On top of all of the visual complexities, the development team behind the site took this project to another level. “Mike Burns, Upstatement’s engineering lead on this project, worked with the school to collect and modernise their infrastructure, combining it all into an API powered by WordPress,” says Swartz.
The Upstatement team knew this design was a success when leadership and faculty at Harvard summed up the redesign with: “It’s weird, but I like it.”
This is Your Kingdom is a site that brings together style and substance to help visitors find activities in their local area. Simple in its concept, the site is much more complex when we start to consider all of its inner workings and potential.
Designed by This is Your Kingdom and robustly developed by Kim Lawler, the site is built to handle growing levels of content. Lawler used WordPress to allow site editors and guest bloggers to update easily and regularly, giving visitors plenty of reasons to return regularly.
The delicate, playful design hints at a wide range of activities shared on the site, and does a great job of being appealing and eye-catching, without being stereotypically girly or niche. Illustration plays a big part in the appeal of the site, paving the way for imagination and exploration.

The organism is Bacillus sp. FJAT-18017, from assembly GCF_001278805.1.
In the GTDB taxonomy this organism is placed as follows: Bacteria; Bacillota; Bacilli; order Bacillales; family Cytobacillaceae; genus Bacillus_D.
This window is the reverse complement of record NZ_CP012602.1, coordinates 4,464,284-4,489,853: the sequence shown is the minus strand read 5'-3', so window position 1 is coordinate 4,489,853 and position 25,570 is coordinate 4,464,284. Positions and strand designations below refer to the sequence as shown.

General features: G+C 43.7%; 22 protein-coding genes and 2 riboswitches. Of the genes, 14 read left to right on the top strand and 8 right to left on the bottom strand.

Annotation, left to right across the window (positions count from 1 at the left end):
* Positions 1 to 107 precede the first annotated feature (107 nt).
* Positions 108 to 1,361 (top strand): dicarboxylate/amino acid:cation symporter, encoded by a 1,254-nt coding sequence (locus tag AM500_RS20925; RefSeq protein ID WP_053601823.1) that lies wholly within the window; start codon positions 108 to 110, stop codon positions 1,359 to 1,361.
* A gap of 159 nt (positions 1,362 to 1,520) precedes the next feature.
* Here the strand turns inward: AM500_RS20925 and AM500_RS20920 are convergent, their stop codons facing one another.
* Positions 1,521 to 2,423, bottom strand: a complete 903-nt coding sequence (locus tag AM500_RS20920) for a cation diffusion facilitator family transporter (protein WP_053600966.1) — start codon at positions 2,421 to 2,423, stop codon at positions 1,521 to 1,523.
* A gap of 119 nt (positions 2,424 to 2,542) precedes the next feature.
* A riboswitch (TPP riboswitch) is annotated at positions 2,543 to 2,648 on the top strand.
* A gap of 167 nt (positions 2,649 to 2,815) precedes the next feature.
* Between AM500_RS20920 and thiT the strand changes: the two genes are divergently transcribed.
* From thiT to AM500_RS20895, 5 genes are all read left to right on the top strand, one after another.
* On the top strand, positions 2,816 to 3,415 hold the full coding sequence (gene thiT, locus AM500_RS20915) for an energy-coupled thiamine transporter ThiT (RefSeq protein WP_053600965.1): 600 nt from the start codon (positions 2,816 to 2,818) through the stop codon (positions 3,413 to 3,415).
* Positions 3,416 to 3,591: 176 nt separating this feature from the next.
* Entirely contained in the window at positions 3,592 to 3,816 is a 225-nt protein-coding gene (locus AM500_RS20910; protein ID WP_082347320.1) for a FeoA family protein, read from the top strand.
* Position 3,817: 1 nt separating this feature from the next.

09. Travel Portland
Travel Portland aims to inspire people to visit Portland in Oregon, US, and to help them plan their trip with tools and content highlighting the unique opportunities in the city. Clean design is on every page of its site with images telling of the Portland experience, from waterfalls to food trucks.
The beautifully responsive site is built on WordPress and uses a customised responsive theme based on Zurb’s Foundation framework. Third-party APIs are also utilised throughout the site, including: Storify, MapBox, Weather Underground and ChooseCulture.
The team also used MaxMind’s geolocation API to give them the capability to customise content on the homepage based on the location of the visitor. This lets them serve different information for in-town visitors versus those in the planning phases.
10. Captain Creative
A true superhero of the web world has finally revealed himself. And he has a website! Brad James is a self-described “mild mannered designer and art director” based over in New South Wales, Australia. Although he works for agency, iQmultimedia, James has set up as his own online identity named Captain Creative.
To manage James’s online identity and leave enough time to save the world (wide web) he chose WordPress, “mainly because I knew I wanted a portfolio and blog combined into the one site,” says James. He adds, “I don’t write code so it also helps that it’s widely used in case I run into any technical problems. I’d also used it previously as a CMS for other website clients, so I was familiar with the interface.”
However, James warns, “It does have its downsides. I had a security issue recently where someone was able to modify the appearance of the site and even change my WP login credentials. Fortunately, I was able to sort it out without too much trouble. Lesson learnt: make sure you keep your version of WP updated!”